As things stand, Malaysia still lacks strong policies to facilitate the transition to a zero-­‐‑carbon economy. In the following paragraphs, I focus on two key areas responsible for over half of our emissions, namely electricity generation and transport; briefly discuss the steps that have been taken to mitigate emissions within these sectors thus far; and offer suggestions to significantly strengthen our climate change policies moving forward.

Electricity Generation

Electricity generation contributes most to national greenhouse gas (GHG) emissions. Between 1990 and
2011, emissions from this sector increased by over 465% [4], from 20.14 MtCO2e to 113.87 MtCO2e. To put this growth rate into perspective, fugitive emissions from oil and gas operations, the second-­fastest growing source of emissions over this time period, saw a growth rate of ‘just’ 349.6%.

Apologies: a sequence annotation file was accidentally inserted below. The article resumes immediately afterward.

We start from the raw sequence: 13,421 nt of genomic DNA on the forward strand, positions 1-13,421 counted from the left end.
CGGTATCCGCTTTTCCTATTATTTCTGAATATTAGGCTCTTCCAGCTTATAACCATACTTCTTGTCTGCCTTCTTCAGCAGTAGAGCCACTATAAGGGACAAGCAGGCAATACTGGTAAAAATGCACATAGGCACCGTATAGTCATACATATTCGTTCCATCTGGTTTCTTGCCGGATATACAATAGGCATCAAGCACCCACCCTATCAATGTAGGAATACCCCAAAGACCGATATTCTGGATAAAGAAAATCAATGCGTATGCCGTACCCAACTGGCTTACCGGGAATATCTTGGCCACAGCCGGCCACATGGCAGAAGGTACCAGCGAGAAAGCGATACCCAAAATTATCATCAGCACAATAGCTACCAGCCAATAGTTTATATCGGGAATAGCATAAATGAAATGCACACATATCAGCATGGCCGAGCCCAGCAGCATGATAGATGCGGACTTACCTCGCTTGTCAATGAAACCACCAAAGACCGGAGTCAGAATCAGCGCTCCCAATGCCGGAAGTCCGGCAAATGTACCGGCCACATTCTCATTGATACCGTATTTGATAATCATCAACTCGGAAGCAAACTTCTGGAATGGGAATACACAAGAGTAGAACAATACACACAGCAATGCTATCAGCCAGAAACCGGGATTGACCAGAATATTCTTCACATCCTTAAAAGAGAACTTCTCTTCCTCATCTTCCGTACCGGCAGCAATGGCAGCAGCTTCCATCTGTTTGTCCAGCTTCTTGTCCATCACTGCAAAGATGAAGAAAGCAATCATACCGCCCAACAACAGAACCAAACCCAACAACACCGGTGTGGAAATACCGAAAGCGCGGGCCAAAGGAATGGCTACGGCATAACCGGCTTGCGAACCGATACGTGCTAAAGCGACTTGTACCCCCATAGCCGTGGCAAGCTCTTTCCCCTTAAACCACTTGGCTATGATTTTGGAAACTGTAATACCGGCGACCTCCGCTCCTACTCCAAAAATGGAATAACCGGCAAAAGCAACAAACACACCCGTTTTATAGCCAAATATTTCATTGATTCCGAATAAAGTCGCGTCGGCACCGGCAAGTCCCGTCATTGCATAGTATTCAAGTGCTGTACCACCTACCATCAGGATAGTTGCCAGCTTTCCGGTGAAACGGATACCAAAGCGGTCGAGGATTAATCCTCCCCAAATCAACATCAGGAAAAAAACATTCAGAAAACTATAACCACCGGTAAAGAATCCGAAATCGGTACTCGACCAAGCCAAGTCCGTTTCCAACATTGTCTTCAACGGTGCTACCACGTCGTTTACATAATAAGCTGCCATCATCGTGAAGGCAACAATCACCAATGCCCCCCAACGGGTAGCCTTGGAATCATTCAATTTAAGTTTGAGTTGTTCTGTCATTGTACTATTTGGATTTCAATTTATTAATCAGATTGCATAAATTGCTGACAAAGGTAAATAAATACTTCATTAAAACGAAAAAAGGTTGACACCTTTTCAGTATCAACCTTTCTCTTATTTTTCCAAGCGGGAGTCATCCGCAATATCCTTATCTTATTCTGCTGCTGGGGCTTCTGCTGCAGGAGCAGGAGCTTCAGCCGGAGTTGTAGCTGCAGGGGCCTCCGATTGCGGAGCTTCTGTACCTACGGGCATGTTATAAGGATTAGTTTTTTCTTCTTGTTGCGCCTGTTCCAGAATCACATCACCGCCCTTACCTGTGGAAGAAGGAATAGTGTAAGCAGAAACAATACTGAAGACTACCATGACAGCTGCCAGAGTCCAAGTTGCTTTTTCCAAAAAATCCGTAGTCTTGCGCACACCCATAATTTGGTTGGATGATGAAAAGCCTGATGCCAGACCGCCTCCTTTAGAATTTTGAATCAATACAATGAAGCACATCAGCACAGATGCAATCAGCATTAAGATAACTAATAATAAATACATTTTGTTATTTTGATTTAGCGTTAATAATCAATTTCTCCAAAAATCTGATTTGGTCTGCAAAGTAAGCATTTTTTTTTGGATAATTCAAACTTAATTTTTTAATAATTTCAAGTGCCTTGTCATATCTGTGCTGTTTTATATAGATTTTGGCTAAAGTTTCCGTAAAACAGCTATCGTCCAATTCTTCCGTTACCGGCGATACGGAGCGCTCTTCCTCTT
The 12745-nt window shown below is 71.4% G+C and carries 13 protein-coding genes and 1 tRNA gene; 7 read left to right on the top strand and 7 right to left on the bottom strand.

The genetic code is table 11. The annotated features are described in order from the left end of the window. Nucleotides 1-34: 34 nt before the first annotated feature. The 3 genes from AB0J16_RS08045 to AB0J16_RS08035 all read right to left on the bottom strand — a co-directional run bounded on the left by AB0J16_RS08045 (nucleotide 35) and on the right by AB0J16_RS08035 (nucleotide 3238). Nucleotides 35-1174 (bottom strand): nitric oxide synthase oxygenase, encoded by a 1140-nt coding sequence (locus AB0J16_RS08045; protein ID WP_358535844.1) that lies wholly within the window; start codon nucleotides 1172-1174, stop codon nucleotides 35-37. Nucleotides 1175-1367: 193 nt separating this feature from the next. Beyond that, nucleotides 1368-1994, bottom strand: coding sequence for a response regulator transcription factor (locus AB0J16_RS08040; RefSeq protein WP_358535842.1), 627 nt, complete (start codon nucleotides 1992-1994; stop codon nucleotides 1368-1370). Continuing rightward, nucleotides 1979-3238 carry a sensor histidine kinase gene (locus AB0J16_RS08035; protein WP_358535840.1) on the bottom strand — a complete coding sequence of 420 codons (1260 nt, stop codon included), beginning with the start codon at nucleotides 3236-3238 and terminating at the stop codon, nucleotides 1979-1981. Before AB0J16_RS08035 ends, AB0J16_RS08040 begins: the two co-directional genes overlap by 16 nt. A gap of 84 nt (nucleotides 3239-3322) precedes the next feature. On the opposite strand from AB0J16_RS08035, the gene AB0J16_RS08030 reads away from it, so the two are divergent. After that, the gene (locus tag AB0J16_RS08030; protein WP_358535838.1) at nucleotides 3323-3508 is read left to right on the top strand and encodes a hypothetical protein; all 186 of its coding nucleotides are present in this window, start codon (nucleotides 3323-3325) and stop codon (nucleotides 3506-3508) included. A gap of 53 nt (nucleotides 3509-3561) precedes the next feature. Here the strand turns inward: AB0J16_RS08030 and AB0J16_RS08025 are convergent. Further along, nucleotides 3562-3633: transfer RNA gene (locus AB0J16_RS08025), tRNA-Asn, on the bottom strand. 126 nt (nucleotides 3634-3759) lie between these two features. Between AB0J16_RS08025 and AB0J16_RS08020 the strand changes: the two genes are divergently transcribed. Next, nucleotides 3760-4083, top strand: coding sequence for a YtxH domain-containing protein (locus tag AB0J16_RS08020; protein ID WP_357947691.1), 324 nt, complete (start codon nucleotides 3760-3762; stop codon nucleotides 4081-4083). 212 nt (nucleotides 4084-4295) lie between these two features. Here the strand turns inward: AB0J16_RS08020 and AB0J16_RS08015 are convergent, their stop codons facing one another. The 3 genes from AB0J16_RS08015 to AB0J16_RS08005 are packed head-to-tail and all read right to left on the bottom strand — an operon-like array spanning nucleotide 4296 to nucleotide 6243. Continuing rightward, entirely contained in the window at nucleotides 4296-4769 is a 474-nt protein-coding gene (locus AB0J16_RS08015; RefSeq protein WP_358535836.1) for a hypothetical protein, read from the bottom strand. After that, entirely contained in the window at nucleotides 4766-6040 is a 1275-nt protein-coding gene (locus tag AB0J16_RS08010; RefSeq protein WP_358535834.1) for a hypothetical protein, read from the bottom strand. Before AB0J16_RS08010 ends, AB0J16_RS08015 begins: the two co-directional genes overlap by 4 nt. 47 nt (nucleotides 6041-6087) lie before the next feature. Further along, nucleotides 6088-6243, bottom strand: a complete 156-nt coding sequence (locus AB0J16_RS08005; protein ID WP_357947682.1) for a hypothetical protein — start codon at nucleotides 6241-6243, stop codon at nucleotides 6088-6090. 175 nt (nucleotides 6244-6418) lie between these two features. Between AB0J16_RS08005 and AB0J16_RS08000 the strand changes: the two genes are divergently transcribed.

In the 1990s, the rise in emissions from electricity generation was the result of fast-­‐‑growing electricity demand being met by an increase in our consumption of natural gas. Since the early 2000s, growth in electricity demand has largely slowed, but natural gas has been phased out in favour of coal. The share of coal in electricity generation has, as a result, risen from just 6.3% [5] at the turn of the millennium, to a shocking current average of 57.4% between April 1 and October 15 [6]. If we’re looking for the culprit behind the startling rise in electricity sector emissions over the past two decades, look no further than coal. We need to kick this habit.

Running concurrently to these twin developments – increasing electricity sector emissions and a growing